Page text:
• Professor Julius Ihonvbere, Chairman, House Committee on Basic Education & Services, said the Federal and States governments should not impose a lockdown, but rather focus on serious control measures to help prevent the spread of the coronavirus.

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Coronavirus

COVID-19: FG to acquire vaccines that need less cooling

The FG has stated that it is in talks with Russia and India to procure vaccines that are less dependent on cooling facilities.

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Covid-19: AstraZeneca vaccine gets huge boost, produces immune response in elderly, Vaccine, COVID-19: Russia to roll out vaccine in September ahead of the West 

The Nigerian Government says it doesn’t plan to over-invest in Covid-19 vaccines that require extra cold storage and that it will prioritize vaccines that don’t require much cooling.

This was disclosed by Faisal Shuaib, National Primary Health Care Development Agency Chief in a briefing with newsmen on Tuesday reported by Reuters.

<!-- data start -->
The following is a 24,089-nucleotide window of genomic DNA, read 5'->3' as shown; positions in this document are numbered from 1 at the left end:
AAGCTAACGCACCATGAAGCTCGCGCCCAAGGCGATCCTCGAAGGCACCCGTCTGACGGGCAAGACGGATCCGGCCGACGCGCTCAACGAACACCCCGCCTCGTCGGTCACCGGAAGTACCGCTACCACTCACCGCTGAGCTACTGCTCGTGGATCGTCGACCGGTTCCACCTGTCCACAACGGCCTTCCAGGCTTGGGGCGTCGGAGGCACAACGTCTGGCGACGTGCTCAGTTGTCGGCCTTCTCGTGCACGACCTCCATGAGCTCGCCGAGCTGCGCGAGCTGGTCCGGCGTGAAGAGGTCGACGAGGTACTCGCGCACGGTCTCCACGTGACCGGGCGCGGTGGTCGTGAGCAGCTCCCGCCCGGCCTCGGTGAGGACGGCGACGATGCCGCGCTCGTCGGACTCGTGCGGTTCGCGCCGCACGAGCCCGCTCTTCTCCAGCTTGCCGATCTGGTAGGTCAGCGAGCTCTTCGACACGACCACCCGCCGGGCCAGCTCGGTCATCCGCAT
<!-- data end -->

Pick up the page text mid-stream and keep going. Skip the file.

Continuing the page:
READ: Africa to spend $9 billion on Covid-19 vaccine, access to supply is big problem

“Our plan now is not to over-invest on ultracold equipment for vaccines like that of Pfizer vaccines, but go for vaccines that need less cooling facilities.

“We are currently engaged in talks with Russia and India to get more vaccines,” he said.

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READ: COVID-19: FG to disburse N10 billion for local vaccine production

What you should know 

  • Nairametrics reported earlier this month that the Federal Government stated that the National Primary Health Care Development Agency (NPHCDA) with its partners, is working to fix healthcare value chain roadblocks that may affect the fair distribution of Covid-19 vaccines.
  • The FG also disclosed through the NPHCDA its initial distribution plan for vaccines with the highest share of vaccines going to Kano State 3,557; Lagos 3,131; Katsina 2,361; Kaduna 2,074; Bauchi 1,900; Oyo 1,848; Rivers 1,766; Jigawa 1,712; Niger 1,558; Ogun 1,473; Sokoto 1,468; Benue 1,423; Borno 1,416; Anambra 1,379; Zamfara 1,336; Delta 1,306.